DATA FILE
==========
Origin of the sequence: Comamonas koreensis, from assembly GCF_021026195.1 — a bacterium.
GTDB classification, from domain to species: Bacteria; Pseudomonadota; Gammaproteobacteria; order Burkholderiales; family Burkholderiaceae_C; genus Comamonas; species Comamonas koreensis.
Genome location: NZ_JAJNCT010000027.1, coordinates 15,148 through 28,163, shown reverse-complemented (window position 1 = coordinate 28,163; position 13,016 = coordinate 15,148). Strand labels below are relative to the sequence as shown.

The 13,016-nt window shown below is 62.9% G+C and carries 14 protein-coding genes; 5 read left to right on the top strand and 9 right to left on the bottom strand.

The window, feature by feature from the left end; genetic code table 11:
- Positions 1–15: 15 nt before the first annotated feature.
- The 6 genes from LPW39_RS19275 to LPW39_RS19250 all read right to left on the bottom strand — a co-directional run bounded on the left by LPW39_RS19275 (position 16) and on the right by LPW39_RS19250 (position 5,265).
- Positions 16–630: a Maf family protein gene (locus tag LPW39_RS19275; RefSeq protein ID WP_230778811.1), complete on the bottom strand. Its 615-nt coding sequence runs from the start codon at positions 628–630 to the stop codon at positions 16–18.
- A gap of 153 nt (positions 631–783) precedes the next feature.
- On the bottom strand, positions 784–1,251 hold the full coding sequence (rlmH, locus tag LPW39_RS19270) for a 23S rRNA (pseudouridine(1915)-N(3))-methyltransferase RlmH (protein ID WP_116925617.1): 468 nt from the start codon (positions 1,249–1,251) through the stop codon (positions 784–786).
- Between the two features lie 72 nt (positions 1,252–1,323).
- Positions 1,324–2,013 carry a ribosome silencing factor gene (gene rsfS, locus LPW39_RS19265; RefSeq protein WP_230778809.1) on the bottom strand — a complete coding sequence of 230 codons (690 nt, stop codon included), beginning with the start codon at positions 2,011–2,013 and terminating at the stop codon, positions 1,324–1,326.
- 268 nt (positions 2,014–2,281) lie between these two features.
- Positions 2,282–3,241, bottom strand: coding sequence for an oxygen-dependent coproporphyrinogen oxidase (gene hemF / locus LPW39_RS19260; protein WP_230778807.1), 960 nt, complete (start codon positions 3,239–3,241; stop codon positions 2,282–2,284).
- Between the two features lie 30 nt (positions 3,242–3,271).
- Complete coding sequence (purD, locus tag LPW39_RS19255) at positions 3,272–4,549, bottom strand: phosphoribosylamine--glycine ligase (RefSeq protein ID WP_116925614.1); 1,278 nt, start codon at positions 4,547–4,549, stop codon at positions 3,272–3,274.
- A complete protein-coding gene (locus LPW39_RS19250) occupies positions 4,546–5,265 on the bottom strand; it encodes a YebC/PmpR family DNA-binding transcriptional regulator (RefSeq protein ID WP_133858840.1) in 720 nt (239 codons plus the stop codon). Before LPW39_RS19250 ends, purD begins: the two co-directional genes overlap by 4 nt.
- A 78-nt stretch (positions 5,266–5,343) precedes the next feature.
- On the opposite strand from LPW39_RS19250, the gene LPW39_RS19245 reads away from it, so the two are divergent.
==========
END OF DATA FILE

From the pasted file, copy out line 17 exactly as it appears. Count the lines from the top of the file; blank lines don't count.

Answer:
- A complete protein-coding gene (locus LPW39_RS19250) occupies positions 4,546–5,265 on the bottom strand; it encodes a YebC/PmpR family DNA-binding transcriptional regulator (RefSeq protein ID WP_133858840.1) in 720 nt (239 codons plus the stop codon). Before LPW39_RS19250 ends, purD begins: the two co-directional genes overlap by 4 nt.